Having sought protection of the authorities of the , and  obtained none, the saints at last had recourse to arms. After [p. 9]
them out of the , under pain of death. The object of those warnings was, to make them go and leave all their property a prey to the mob. At which all the authorities of , from the down, winked, as will appear hereafter. While those committees were threatening the saints with death, if they did not leave the forthwith, and leave all their property a prey to them; they kept the public papers teeming with lies, and they found many papers in the country, ready to aid them in their abomination, by giving circulation to their lies and slanders. This, I must say, to the shame and disgrace of the editors, who have devoted their papers to so foul abuses. The scheme of lying, so readily supported by the papers of the country, generally, was invented for the purpose of plundering, robbing, stealing, and driving a people from their homes, and taking their property as a prey to the freebooters who were ready to seize upon it, when the public papers had sufficiently aided them, to enable them to obtain their object without being punished for it.
After the mob had gotten all things sufficiently prepared, and the public mind, as they supposed, completely blinded, having been so well assisted by the public prints of the day, they commenced their operations in earnest, in every part of the ; tearing down houses, men were dragged out, and whipped in the most shocking manner, without regard to age: Of this number, were four revolutionary soldiers, over the age of seventy years, who had offered their lives for the liberty that their oppressors were enjoying; but they now, with sorrow, beheld the liberty for which they fought, torn from them, by the violence of those who were enjoying freedom at the expense of their blood and treasure. Widows also, from sixty to eighty years of age, whose husbands were among the number of the revolutionary patriots, were driven violently from their houses in that inclement season, by this ruthless banditti of wretches, worse than savages, and their property made common plunder, to gratify their rapacity; and those females at that advanced age, and at an inclement season of the year, had to wander in the open prairie, to seek a cover under the rocks, without a house to shelter, or a blanket to cover them, and all this, because they dared to differ from these, their oppressors, in matters of religion, and for no other cause. The was full of armed men, riding in large companies, from house to house, in every place where the saints were settled, abusing, driving and whipping in a most unmerciful manner, and insulting women brutally. After much abuse and destruction of property, and finding that there was to be no end to these outrages, the saints at last, had recourse to arms; but it was not till after they had petitioned the and authorities of the for aid and protection. was Governor and , Lieutenant Governor; the latter lived in , the seat of the mob, and County seat of . But no aid or protection could be had.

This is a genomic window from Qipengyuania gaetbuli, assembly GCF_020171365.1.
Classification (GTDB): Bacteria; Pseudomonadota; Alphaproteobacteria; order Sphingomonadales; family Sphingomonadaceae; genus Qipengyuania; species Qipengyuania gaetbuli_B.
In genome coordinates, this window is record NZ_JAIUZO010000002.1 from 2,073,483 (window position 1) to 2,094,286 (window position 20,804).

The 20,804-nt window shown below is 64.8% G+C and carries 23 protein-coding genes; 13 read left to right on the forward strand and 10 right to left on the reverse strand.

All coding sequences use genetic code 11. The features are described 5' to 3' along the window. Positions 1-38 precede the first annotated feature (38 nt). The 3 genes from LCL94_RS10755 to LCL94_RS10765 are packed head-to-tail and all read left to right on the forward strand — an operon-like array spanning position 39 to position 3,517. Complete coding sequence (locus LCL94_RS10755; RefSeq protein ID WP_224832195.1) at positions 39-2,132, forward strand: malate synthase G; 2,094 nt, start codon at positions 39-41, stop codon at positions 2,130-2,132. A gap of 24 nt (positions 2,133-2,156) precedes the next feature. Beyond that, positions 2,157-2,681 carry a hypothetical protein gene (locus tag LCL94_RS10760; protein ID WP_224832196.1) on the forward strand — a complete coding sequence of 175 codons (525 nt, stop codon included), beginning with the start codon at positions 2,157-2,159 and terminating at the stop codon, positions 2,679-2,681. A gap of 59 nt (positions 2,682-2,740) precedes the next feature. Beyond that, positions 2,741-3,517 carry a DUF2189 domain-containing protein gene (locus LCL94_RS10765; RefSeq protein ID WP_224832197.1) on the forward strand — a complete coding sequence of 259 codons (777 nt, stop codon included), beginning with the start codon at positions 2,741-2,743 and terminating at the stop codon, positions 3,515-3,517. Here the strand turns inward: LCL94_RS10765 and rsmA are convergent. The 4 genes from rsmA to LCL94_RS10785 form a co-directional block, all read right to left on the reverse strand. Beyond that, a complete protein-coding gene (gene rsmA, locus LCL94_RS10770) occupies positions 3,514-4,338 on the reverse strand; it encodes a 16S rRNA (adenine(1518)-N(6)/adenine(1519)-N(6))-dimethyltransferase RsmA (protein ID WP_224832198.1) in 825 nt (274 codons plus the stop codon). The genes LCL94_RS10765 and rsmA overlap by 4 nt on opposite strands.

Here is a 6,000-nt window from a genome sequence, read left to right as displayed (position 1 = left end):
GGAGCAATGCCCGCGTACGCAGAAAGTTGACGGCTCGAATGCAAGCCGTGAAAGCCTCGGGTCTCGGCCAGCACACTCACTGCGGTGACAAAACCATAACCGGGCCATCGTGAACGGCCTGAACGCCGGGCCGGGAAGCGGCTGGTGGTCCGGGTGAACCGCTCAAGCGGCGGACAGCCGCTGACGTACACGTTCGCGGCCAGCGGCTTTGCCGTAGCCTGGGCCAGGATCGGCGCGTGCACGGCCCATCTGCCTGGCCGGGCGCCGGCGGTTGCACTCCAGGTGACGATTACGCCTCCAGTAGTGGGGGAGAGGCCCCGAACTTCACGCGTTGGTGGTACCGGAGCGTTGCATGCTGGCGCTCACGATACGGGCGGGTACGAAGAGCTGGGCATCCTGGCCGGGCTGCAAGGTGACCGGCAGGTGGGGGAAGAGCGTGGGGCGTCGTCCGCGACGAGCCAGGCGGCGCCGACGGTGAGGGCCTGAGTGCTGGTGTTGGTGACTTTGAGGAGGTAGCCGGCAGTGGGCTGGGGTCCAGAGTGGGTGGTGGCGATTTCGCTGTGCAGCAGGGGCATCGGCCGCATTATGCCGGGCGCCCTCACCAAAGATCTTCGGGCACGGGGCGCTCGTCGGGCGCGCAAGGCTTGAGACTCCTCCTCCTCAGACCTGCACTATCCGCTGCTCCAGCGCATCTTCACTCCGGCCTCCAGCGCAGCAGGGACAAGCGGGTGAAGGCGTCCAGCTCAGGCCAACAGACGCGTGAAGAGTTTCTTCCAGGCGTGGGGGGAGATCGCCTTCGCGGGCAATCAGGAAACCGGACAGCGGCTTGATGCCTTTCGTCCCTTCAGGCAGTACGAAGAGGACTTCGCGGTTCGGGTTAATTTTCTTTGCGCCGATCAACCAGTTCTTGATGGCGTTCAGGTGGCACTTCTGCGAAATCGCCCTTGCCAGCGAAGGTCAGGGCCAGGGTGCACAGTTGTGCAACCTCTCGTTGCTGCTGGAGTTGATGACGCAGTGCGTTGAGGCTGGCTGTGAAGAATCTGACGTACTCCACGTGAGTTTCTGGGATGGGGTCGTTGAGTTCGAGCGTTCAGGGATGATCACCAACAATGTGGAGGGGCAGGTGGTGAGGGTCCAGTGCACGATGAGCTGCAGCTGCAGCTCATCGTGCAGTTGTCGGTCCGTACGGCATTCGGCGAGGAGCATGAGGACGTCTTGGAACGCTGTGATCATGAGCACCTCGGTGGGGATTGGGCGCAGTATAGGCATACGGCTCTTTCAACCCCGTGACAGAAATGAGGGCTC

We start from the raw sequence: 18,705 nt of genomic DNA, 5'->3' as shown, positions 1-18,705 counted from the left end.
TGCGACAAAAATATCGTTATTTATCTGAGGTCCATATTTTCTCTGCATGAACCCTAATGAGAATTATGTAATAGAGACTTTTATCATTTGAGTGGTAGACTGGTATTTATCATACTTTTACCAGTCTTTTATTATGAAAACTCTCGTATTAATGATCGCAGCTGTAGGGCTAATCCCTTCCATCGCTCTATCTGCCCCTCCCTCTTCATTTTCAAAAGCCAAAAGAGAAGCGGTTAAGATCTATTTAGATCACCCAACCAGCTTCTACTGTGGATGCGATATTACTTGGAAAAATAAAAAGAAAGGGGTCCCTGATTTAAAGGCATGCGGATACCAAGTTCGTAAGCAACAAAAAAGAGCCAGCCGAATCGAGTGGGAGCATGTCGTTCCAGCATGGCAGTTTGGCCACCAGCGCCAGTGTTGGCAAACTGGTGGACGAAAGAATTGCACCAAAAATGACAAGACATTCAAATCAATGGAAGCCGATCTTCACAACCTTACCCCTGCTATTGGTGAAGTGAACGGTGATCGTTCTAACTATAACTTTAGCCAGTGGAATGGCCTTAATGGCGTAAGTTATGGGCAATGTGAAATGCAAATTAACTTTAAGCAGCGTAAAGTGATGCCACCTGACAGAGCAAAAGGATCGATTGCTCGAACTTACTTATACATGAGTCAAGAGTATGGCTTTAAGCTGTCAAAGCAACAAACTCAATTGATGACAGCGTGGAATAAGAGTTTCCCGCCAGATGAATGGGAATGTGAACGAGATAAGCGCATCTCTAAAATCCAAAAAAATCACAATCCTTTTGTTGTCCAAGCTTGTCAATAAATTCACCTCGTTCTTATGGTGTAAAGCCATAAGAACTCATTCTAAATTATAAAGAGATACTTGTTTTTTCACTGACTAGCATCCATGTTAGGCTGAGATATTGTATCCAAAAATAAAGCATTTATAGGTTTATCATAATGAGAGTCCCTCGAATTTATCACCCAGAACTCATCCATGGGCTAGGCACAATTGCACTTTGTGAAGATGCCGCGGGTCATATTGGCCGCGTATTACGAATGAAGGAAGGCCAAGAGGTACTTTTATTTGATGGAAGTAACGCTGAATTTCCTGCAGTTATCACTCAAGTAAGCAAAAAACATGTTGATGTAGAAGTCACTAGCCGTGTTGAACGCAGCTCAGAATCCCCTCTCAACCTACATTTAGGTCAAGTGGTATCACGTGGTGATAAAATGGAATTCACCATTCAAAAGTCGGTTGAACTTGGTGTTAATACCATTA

Having sought protection of the authorities of the , and obtained none, the saints at last had recourse to arms. After [p. 9]